By the time I got a shot at AMY, it was pretty much already too late. People make fun of games critics for sticking pretty solidly to six through ten on a ten-point scale. If there was a game on XBLA where you paid 800 points for a burly man to physically come to your house and kick you in your organs of generation, I am reasonably certain it would get at least a four. AMY gets ones and twos.
For the first little while, I figured it was a case of the game being a safe target. You see that from time to time, where a game that's certainly flawed, but not necessarily the worst thing to ever happen to thumbs, receives a critical reception that can only be described as joyfully vengeful. It's not that the game's really that bad; it's that the publisher and/or developer do not have enough clout to destroy people who say bad things about them in public. AMY is a download-only survival horror game by a new French developer and has received no marketing to speak of, so you can say pretty much whatever you want and nothing will come of it.
I have a pretty strong bias towards horror games, so I tried to keep an open mind going in. Horror in general, whatever medium it's in, tends to require its own critical scale; as they say in Fangoria magazine, it's either in you or it isn't. Unfortunately, after a few hours with AMY, I can see why it's getting hit this hard.
The game begins on Christmas Eve in 2021, as Lena and her ward Amy ride a train into an unnamed city, presumably somewhere in North America. Lena has apparently kidnapped Amy from some medical facility somewhere, and has brought her to another hospital for treatment. Right before their train pulls into the station, however, a mysterious explosion goes off somewhere inside the city. Lena's subsequently knocked out by an undead monster that used to be the train conductor, and when she wakes up, Amy's gone.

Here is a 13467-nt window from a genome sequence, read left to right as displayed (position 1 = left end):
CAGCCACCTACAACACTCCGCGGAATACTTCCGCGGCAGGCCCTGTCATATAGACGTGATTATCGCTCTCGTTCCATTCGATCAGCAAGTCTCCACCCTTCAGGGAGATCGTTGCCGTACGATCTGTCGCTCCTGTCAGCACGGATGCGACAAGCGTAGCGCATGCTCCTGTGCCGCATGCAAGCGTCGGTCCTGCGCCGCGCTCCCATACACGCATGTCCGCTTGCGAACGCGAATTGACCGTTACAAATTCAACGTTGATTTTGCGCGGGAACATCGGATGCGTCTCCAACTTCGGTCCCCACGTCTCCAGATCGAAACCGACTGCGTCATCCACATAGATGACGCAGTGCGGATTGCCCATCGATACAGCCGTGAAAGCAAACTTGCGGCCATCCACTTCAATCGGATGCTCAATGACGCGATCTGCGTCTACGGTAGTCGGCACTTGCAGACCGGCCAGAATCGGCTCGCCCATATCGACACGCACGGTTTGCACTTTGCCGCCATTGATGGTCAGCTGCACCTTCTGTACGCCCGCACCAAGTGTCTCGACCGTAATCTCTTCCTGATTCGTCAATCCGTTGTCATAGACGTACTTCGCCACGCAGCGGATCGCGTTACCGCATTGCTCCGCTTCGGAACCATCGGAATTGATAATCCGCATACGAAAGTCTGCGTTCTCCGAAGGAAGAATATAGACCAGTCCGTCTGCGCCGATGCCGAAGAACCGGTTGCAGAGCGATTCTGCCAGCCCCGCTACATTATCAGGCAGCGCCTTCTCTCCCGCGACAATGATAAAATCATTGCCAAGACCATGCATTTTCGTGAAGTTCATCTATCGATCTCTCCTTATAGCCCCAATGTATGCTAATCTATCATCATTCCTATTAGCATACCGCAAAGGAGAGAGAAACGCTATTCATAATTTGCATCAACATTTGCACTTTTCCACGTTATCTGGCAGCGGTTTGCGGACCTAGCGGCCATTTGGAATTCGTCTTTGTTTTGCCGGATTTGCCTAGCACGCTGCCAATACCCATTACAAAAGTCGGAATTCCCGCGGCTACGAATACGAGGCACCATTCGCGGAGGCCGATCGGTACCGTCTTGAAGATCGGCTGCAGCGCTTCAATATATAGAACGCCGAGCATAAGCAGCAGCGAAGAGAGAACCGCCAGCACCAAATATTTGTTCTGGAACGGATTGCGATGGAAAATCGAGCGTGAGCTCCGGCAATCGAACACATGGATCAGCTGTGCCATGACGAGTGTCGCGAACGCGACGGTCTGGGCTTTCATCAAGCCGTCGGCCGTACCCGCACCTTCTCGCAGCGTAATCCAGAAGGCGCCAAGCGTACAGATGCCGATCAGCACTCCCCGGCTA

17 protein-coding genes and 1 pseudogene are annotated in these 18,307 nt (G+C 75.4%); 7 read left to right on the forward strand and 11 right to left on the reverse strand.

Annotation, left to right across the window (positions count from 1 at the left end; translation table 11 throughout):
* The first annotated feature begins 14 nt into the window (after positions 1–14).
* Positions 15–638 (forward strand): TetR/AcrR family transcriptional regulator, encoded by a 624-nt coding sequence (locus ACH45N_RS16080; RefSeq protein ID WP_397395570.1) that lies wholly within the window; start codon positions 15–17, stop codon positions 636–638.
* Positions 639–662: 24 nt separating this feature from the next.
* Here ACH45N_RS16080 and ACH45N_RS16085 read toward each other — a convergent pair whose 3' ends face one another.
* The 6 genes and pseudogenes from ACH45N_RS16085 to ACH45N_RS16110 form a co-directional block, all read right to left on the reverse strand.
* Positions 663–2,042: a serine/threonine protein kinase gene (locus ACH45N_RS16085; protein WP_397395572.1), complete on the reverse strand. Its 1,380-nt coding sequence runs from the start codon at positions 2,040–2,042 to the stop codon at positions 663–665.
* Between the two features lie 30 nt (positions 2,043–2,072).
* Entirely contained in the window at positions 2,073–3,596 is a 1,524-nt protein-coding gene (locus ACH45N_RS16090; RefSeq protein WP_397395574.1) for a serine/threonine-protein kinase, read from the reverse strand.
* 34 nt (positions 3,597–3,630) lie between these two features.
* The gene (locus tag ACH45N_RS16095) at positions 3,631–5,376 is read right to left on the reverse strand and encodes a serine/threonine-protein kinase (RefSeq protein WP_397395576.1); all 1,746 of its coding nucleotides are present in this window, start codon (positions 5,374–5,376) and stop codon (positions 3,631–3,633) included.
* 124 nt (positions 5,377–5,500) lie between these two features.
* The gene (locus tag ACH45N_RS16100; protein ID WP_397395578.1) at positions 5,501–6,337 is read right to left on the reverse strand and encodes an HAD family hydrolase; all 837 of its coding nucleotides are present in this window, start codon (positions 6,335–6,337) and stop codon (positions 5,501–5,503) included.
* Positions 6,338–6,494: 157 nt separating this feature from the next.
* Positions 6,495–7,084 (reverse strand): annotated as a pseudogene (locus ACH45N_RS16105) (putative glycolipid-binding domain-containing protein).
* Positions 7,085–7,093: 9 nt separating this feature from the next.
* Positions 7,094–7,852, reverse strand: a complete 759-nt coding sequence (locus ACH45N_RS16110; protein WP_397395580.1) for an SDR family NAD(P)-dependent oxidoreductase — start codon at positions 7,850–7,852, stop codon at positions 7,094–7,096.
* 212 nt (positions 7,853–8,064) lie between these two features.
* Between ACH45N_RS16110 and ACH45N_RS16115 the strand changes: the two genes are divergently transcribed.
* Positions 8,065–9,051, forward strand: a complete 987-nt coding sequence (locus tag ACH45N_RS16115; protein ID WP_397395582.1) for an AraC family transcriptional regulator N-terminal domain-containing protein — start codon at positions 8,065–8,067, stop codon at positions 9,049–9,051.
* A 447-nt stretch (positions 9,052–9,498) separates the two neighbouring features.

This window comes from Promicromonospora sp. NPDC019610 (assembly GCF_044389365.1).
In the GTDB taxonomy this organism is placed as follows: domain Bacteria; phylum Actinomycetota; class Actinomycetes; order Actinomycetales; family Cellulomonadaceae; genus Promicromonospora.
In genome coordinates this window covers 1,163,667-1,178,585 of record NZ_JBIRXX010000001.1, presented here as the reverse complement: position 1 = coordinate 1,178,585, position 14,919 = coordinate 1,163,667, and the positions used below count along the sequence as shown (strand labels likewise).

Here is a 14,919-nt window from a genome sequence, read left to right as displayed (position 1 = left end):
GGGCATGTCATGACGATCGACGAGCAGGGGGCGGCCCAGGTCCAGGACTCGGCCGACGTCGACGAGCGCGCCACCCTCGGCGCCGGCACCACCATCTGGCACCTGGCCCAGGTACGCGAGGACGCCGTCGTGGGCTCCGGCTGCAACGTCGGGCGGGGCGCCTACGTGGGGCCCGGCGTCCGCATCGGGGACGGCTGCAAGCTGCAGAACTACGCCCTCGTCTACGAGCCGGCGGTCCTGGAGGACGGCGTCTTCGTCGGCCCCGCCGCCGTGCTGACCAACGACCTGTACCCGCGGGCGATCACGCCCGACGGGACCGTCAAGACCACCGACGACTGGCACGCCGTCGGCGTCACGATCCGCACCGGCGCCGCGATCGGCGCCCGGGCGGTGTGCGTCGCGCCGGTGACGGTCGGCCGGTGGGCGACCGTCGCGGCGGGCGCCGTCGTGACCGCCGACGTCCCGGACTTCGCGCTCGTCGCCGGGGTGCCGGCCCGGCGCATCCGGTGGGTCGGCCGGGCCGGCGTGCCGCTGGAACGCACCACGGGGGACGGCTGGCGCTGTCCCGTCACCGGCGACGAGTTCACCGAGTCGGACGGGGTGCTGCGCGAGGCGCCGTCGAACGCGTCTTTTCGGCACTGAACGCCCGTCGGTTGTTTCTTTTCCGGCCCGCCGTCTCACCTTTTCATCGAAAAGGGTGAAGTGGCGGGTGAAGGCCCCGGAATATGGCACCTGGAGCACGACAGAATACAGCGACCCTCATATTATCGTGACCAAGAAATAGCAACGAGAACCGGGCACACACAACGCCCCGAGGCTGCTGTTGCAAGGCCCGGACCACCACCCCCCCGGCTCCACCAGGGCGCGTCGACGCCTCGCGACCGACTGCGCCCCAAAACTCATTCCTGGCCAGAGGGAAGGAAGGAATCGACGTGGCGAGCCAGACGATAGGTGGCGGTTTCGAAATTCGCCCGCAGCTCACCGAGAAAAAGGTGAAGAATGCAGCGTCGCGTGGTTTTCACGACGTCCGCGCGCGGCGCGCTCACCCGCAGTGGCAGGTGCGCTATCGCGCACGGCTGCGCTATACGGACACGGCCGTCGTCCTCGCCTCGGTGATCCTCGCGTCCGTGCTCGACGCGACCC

This is the first warning sign. AMY is VectorCell's first published game, and they decided to go with the one-two punch of flawed game design: a game-long escort mission combined with a character who can't fight her way out of a wet paper bag. Lena's wearing heels, so she can't run very fast, and her only method of attack is a slow swing with whatever club-shaped chunk of debris she manages to get her hands on. Amy is an autistic little girl with no ability to defend herself. If there are enemies around, wackiness tends to ensue.
Another complication is that Amy, as you abruptly find out in the game's second chapter, has a variety of powers. For one thing, the entire subway station is seething with radiation, and if Lena stands around in one of the hot zones for too long, she drops dead. Standing near Amy heals Lena's injuries and detoxifies her, which means you'll spend every moment you can holding Amy's hand, and thus unable to move faster than a walk. Picking her up or carrying her on her back never seems to occur to Lena, even when you're supposedly outrunning a mob of zombies.
The game also has remarkably half-assed stealth elements, complete with enemies who are invulnerable and will one-shot Lena if they get the chance to attack, in areas where the checkpoints are few and far between. On top of that, several crucial parts of the UI either do not consistently work, such as using health injections or Amy's powers, or are unnecessarily complicated, such as hiding.
AMY has a reasonably decent premise and a really creepy opening sequence, but this just isn't a finished game. It's the kind of game that makes me wonder if the people who designed it were actually gamers themselves, and if so, if they don't enjoy fun for some reason. I really want to say nicer things about AMY than this, because survival horror badly needs a good shot in the arm from some upstart independent developer, but this is one of the worst games in the genre.
This review is based on the Xbox Live Arcade version of AMY provided by Lexis Numérique.